TIK Knits

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If we had our way, there’d be pompoms on pretty much everything! There’s two of them, adding extra dotiness to our Candy Floss Baby Booties (ahhhh!)

We put a jaunty one on our Thistle hat, of course. Pompoms like this are great for using up the remainder of a ball of wool, too, and they even have a practical purpose: if it’s snowing, the bobbing around of the pompom stops snow settling on top of your head!

Pompoms are terrifically easy to make. You can use circles cut out of cardboard (Vogue Knitting has a great photo tutorial at this link). An even easier, and more robust, option is a pompom maker like our Clover ones – you can see how they work on Clover’s video here.

Looking for a quick way to make teenytiny pompoms like the Candy Floss ones? Well, the incredibly clever Eskimimi’s got this covered over on her blog: hint! there’s cutlery involved!

But pompoms don’t have to be made out of yarn, either. Jen’s Epistropheid – the very one we featured in Tuesday’s colourwork post – just wouldn’t be the same without its great big funfur pompom! We have these in stock in red and white at the moment, but there’s a big delivery due in the next couple of days with lots and lots more!

Finally, if you find yourself needing to make a lot of pompoms in a hurry, here’s a video we found just for you! Garlands of pompons filling the house? Why not?

We’d love to hear what you’re putting pompoms on – let us know in the comments below!

It’s early days, but 2015 is looking like a Big Year for colourwork! It all started with Kate Davies’ adorable Epistropheid. There’s been a wee outbreak of them among our customers, and we’re jumping on that bandwagon with glee! Stranded colourwork is easy, fun to work and, best of all right now, so warm!

Epistropheid is very fast to work, and it’s such a good introduction to stranded colourwork. It’s designed for DK, and some of our first-time colourworkers have had it started and finished within thirty six hours!

Another splendid choice for your first stranded colourwork is the Easy Ombre Slouch, which was one of our most popular gift kits over Christmas.

There’s plenty of resources online to help you with stranded colourwork too, and a very good place to start is Stranded, the stranded colourwork group on Ravelry.

If you’re looking for a group to embark on colourwork with, then we hear that the Brooks Hotel knitting group is starting a colourwork Knit-Along this coming Thursday. You can work any colourwork pattern you like, but several people are starting the amazing Sanquhar Cowl. There’s details here.

And if you fancy learning colourwork in one of our classes, the next one is coming up on the 28th of February, and you can nab your place at this link.

This beautiful cardigan is one of the most admired garments in the shop, so we thought we’d share it with you all. It’s called Laar and it’s a design by the incredibly talented Gudrun Johnston.

Jacqui knitted it in Fyberspates Scrumptious Lace: gorgeous saturated colours, excellent yardage. She made the fourth size from less an a single skein, and found it generously sized (in fact, she says she’s thinking of making another and going down a size).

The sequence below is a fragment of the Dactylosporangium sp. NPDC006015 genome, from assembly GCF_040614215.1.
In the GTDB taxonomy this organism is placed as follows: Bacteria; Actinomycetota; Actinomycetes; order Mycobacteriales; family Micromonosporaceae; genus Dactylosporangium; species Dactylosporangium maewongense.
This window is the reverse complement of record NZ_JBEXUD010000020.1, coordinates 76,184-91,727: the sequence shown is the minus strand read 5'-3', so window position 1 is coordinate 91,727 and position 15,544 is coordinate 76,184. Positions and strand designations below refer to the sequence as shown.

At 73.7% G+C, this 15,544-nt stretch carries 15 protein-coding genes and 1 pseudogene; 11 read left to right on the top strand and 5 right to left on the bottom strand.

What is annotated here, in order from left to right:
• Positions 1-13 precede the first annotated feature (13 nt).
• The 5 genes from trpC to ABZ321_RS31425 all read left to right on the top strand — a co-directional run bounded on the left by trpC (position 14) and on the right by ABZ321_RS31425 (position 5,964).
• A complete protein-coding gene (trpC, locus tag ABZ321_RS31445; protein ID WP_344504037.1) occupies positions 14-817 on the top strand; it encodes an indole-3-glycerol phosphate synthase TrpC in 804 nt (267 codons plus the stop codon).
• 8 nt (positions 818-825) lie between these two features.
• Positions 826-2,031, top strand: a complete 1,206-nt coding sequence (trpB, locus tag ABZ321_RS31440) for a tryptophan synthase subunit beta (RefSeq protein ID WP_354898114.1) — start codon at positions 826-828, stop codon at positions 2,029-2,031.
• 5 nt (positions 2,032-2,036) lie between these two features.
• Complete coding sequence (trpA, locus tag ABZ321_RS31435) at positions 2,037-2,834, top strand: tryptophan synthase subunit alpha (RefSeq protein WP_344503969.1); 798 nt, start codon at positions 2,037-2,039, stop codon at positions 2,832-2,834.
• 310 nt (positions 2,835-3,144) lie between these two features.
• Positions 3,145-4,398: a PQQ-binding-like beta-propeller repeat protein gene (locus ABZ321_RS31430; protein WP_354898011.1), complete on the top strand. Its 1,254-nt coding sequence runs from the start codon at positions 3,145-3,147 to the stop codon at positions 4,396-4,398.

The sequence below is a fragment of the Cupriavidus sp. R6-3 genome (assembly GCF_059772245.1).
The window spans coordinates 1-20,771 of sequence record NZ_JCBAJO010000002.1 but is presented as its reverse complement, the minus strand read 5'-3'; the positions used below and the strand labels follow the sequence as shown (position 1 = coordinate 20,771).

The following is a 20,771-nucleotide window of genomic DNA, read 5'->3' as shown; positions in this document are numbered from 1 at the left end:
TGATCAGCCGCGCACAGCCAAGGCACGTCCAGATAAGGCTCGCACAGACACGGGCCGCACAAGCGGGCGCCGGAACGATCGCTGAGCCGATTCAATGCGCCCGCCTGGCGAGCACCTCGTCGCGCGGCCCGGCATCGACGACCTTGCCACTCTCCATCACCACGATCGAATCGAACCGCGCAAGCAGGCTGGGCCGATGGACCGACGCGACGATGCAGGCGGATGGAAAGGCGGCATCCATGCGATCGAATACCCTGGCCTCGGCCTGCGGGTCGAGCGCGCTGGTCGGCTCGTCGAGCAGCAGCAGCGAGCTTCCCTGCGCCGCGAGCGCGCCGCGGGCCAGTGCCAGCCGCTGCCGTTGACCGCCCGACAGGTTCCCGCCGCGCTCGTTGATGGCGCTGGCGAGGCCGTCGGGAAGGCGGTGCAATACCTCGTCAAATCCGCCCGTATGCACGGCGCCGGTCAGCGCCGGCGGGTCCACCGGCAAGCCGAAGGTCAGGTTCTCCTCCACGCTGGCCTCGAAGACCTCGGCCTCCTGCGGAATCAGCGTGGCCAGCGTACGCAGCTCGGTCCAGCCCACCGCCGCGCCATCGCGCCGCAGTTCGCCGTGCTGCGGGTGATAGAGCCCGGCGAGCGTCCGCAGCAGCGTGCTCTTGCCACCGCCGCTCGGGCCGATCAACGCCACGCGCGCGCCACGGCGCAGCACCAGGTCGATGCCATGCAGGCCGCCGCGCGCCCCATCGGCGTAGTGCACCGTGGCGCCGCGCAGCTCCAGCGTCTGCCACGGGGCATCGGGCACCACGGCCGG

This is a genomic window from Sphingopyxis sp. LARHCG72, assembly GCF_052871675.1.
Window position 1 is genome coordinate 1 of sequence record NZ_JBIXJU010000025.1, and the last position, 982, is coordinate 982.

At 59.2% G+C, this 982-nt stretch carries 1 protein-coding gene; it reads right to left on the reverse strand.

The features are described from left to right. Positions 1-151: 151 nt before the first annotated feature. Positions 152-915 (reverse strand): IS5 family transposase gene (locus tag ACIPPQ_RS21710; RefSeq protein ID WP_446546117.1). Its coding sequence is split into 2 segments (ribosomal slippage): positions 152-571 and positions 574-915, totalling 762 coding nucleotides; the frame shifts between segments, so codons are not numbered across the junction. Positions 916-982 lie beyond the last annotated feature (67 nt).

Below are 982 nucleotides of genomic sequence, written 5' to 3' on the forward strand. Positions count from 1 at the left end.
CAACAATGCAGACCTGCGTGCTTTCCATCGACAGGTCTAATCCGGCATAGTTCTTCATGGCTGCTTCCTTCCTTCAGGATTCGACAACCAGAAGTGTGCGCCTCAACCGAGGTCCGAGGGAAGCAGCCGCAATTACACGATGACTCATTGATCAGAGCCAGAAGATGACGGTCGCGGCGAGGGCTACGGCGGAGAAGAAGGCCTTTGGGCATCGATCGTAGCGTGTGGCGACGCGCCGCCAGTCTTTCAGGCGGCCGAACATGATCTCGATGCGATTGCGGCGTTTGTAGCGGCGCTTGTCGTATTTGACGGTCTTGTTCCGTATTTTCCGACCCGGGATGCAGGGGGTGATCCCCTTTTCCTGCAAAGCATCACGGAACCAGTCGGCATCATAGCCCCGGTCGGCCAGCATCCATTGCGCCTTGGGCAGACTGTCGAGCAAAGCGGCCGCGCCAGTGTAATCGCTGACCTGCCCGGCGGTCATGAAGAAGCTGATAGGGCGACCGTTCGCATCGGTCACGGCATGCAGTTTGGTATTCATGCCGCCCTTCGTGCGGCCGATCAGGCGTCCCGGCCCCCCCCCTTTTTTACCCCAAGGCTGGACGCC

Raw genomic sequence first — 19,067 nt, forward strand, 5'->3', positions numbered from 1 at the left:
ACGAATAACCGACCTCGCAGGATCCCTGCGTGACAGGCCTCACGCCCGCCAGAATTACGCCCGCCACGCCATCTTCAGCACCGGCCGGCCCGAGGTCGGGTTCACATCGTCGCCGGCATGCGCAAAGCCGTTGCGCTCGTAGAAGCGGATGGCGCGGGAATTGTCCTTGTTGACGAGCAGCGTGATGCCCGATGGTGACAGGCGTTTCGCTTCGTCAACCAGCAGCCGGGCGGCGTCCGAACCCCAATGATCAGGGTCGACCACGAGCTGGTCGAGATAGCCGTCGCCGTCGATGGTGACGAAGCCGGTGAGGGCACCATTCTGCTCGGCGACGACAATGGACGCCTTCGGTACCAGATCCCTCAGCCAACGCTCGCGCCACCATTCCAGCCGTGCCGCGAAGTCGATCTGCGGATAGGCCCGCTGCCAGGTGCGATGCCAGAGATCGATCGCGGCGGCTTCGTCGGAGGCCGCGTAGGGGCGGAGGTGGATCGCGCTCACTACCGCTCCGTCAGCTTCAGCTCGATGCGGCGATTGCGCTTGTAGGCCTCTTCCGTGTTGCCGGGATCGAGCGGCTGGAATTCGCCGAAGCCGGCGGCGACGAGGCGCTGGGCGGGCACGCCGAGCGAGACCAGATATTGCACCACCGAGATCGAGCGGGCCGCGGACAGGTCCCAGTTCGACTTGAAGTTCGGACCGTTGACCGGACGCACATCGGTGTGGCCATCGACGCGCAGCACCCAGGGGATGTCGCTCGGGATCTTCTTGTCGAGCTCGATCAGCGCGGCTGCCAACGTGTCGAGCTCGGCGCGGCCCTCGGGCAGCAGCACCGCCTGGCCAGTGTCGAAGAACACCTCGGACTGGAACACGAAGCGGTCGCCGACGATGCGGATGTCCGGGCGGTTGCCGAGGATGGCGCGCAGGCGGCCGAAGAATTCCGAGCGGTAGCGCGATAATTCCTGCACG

Laar is knittd from the bottom up, starting with a sweet little picot cast on. The body is worked in one piece and the sleeves are picked up and worked downwards, so there’s no sewing up to do at all. The lace on the bodice is a very simple repeat, though it looks much more intricate.

This is a project to take your time over and enjoy, so it would be perfect for holiday knitting (in front of the fire with a mince pie or two would be ideal). If you’re looking for fast gift knitting, though, we’ve got the very thing. Laar is accessorized above with Louisa Harding’s Vera, the simplest fur collar possible.

This little gem takes just one ball of Luzia, and you can make it in an evening. You’ll find the pattern, along with fifteen others, in the Luzia pattern book. As an emergency party accessory, or as a last minute gift, it’s perfect! And just look at those fun colours!

Finally, have you entered our Bake Knit Sew competition? We’re taking entries until midnight tonight! Just leave a comment over on that post, telling us what you’d like to knit and to bake from the book, and you’re in! The lucky winner will be announced on Friday, so stay tuned!

Last year, our Marin kit was one of your favourites, so we’re delighted to offer it again this year. Ysolda’s clever design is a joy to work: interesting enough to keep the knitter engaged, but straightforward enough to let you relax.

The result is simply lovely and unfussy, and the yarn really shines through. Once more, we’re offering the kit in Fyberspates Scrumptious 4-ply. It’s delicious to work with and comes in gorgeous saturated colours.

And we’ve got Marin all wrapped up with a bow for you, in a sweet little kit containing the yarn and the pattern. It’s the most elegant gift a knitter could receive!

It always seems more like the holiday season when the This Is Knit gift kits start appearing, and we’ve just reached that point. In useful and pretty packaging, we’re offering a terrific range this year: yarn and patterns specially chosen to complement each other, giving hours of crafty fun and a gorgeous finished object to boot. There’s something for everyone: for children and adults, knitters and crocheters, beginners and experts alike!